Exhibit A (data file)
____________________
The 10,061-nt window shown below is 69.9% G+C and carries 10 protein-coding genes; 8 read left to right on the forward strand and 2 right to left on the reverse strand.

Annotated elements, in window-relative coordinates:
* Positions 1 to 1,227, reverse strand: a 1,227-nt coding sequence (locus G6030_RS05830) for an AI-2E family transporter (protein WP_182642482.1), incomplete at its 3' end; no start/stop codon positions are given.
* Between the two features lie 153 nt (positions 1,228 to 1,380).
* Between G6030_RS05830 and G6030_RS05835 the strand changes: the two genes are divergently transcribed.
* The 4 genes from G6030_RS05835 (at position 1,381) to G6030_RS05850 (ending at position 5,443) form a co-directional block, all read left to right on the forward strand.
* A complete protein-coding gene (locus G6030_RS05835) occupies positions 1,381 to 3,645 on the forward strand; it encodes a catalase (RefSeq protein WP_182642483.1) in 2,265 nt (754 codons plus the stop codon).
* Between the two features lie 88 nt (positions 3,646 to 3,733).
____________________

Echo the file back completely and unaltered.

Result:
The 10,061-nt window shown below is 69.9% G+C and carries 10 protein-coding genes; 8 read left to right on the forward strand and 2 right to left on the reverse strand.

Annotated elements, in window-relative coordinates:
* Positions 1 to 1,227, reverse strand: a 1,227-nt coding sequence (locus G6030_RS05830) for an AI-2E family transporter (protein WP_182642482.1), incomplete at its 3' end; no start/stop codon positions are given.
* Between the two features lie 153 nt (positions 1,228 to 1,380).
* Between G6030_RS05830 and G6030_RS05835 the strand changes: the two genes are divergently transcribed.
* The 4 genes from G6030_RS05835 (at position 1,381) to G6030_RS05850 (ending at position 5,443) form a co-directional block, all read left to right on the forward strand.
* A complete protein-coding gene (locus G6030_RS05835) occupies positions 1,381 to 3,645 on the forward strand; it encodes a catalase (RefSeq protein WP_182642483.1) in 2,265 nt (754 codons plus the stop codon).
* Between the two features lie 88 nt (positions 3,646 to 3,733).